Why Not Use Existing Security?
Several readers believe that their current methods for protecting content are easier to use than RMS and less expensive to implement and maintain. One reader said, "We are using NTFS (ACL) sharing for data files and group policies to assign permission for standalone and domain-level access."
Angela replied, "Access control lists allow certain people access to a particular share. Once you have access to the share, you access all content on that share and save a copy locally onto your drive. The moment you take that content out of the firewall--maybe put it on a USB drive--that content is in the clear. You can do whatever you want with that piece of content." She added, "RMS gives you persistent file-level protection, which means you can still have access control lists in your security strategy. By adding RMS, even when you pull a protected document down from the share and put it on a USB drive, you know that only authorized people have access to that file."
Another danger is accidental information leaks. As Angela pointed out, "If I have information on my USB drive and I'm running through Heathrow Airport to catch my flight, I might drop the USB drive." Anyone who finds the drive could easily try to capitalize on any unprotected information it contains.
The Survey Results
Of the 254 survey respondents, about 86 percent were aware of RMS, but not quite 5 percent were using it. Although small, the sample included companies of all sizes (from fewer than 50 employees to more than 30,000 employees) from all over the world. Most respondents identified themselves as IT staff, IT management, or consultants.
I expected Microsoft to be most interested in verbatim responses to the question of why our readers aren't using RMS. Those comments revealed three main reasons:
1.Existing security is sufficient and RMS-type information protection isn't a priority. As one reader wrote, "Simply put, we're not there yet. Our organization does not yet feel the problems that RMS is supposed to solve."
2.Upgrading to Windows 2003 and other RMS-enabled applications is risky, expensive, and time-consuming. One person said, "I will only use what I have to of Windows 2003 until it becomes stable. I still have NT machines in my network." Another said, "Data security laws and regulations will eventually force us to take steps, but for now management is afraid of the overhead involved."
3.Interoperability isn't supported.
Like last month's Hey Microsoft! survey, our RMS survey revealed that people who don't use the technology aren't convinced that it brings them sufficient value. I asked Angela and Mario whether, based on the survey results, they think users understand the reasons for using RMS. The unexpected response was that Microsoft customers who "have taken the time to look at it get it immediately. There is a clear sense of the need for this kind of a solution."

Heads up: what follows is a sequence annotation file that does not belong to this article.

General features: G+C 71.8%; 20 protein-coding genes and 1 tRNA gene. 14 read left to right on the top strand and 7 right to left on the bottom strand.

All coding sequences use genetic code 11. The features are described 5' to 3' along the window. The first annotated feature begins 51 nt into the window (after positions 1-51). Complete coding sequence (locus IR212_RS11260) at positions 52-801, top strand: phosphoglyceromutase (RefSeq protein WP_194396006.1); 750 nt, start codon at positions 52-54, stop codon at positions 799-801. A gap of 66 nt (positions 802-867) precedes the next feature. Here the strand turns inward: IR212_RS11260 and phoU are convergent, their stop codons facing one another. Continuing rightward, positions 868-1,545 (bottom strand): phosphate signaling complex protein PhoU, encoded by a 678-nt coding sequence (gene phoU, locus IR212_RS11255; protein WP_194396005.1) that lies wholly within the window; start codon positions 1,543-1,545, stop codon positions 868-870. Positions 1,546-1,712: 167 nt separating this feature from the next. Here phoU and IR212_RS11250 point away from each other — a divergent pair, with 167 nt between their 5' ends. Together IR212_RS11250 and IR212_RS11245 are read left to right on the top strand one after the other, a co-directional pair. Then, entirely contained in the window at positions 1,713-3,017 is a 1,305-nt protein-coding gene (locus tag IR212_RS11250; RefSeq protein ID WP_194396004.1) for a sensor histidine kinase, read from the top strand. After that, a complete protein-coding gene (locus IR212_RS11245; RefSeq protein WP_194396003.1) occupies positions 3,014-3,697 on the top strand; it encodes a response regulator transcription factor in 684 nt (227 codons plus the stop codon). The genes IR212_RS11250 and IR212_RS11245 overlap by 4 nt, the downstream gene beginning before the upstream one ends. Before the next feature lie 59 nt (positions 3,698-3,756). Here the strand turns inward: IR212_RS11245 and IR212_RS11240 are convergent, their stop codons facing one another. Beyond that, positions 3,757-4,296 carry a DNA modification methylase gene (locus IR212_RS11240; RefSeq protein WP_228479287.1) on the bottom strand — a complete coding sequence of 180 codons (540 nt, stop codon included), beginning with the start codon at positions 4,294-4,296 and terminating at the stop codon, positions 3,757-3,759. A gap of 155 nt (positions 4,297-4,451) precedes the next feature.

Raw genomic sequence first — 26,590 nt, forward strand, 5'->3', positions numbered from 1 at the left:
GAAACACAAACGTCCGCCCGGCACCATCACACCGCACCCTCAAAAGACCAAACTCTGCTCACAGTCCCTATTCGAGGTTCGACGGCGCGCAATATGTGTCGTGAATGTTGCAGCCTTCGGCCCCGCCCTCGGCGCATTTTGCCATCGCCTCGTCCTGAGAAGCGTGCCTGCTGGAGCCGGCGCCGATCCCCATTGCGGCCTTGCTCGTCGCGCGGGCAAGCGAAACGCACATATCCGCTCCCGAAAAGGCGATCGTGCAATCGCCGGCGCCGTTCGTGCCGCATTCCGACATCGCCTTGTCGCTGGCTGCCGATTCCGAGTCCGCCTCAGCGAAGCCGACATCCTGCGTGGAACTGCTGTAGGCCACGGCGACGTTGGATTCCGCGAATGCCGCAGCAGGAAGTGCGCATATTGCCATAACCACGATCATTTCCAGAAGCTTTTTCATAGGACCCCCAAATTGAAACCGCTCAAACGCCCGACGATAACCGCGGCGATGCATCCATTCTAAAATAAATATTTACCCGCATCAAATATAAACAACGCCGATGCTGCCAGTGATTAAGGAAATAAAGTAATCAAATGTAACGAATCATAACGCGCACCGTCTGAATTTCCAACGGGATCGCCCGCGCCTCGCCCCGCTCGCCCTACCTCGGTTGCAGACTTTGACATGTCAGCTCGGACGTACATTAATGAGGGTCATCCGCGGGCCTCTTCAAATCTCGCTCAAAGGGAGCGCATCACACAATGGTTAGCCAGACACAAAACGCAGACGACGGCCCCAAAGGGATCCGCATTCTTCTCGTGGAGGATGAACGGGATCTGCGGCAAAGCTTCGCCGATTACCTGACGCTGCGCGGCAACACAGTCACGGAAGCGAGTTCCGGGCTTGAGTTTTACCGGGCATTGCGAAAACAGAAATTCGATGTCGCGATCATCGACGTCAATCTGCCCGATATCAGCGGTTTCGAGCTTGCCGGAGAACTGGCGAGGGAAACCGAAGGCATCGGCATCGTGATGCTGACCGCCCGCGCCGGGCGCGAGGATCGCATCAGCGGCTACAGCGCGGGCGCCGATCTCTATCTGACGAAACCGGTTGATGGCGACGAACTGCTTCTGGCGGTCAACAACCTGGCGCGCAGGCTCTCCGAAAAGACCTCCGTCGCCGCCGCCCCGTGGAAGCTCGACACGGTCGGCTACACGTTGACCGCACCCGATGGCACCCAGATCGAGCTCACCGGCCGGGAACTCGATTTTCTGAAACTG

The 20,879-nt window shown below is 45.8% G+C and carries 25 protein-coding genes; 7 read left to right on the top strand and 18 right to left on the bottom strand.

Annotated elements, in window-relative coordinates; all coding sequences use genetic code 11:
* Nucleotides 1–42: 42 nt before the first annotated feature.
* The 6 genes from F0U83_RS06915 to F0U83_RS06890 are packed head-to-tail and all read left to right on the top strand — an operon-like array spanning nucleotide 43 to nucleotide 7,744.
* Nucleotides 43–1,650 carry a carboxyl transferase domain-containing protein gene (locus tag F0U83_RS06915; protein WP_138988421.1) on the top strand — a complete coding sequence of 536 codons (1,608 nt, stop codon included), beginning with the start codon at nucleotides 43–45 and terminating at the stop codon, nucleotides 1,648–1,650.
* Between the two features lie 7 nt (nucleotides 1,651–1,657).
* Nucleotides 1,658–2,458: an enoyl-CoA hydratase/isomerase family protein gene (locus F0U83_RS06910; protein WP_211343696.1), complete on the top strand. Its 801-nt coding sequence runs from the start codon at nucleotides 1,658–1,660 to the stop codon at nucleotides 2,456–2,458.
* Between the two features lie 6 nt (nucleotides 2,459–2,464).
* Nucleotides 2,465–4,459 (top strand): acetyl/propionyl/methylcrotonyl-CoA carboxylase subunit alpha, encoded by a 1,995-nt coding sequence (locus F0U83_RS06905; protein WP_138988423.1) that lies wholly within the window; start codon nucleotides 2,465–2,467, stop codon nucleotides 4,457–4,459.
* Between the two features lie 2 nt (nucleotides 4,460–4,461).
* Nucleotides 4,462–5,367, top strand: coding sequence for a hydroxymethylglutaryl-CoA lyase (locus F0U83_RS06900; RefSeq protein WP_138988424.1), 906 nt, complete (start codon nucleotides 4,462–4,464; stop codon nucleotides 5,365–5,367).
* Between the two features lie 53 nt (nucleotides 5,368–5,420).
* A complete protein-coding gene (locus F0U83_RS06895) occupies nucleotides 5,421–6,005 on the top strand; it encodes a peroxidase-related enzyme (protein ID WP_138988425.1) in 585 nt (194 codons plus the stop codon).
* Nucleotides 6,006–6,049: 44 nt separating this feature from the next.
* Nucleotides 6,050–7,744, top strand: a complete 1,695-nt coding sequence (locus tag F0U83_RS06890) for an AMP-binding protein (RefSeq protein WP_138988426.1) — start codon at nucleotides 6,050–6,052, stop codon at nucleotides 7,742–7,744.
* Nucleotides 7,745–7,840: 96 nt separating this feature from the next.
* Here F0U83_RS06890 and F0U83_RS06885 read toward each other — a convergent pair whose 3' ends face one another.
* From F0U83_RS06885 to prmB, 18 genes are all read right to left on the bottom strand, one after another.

When I pointed out that our survey results didn't support that conclusion, Microsoft expressed appreciation for the feedback, then went on to assert that the company would focus on data from people who already use RMS. "\[This survey represents\] a specific sample pool.... There were 12 users who actually utilize the technology. From our point of view, we'll leave and respect the survey result as it is, and it provides very good feedback for us. But based on our dialog with our customers, we feel that customers do understand the benefits of this technology."
A Swing and a Miss
Our survey's scope was limited. However, I expected Microsoft to be more interested in understanding and responding to the comments from the majority of users who don't use RMS.
As I explained last month in my first Hey Microsoft! column, my purpose in doing these surveys and sharing the results with Microsoft is to compare what you tell us with Microsoft's assessment of what its customers know about, need to understand about, and expect from a product or technology. I hope that the information will indicate ways for Microsoft to better serve you and will help you more effectively evaluate products. With my first column, I was taken aback that Microsoft representatives took my evaluation of the survey and interview as negative instead of perceiving it as constructive input. This month, Microsoft's reaction seemed to miss the point entirely. Instead of focusing on why most respondents aren't using RMS and how to help those customers, Microsoft appeared to dismiss the survey because it revealed that so few respondents use the technology.
After my September column went to press, Microsoft responded with additional information to address readers' concerns, as you can see in the Web-exclusive sidebar "Update on WSS and SharePoint Portal Server," http://www.windowsitpro.com, InstantDoc ID 43856. I'm sure Microsoft will also provide more information to help customers who aren't yet adopting RMS, so I'll keep you posted.
What do you think about RMS? I look forward to hearing from you on this topic and any others you'd like me to cover.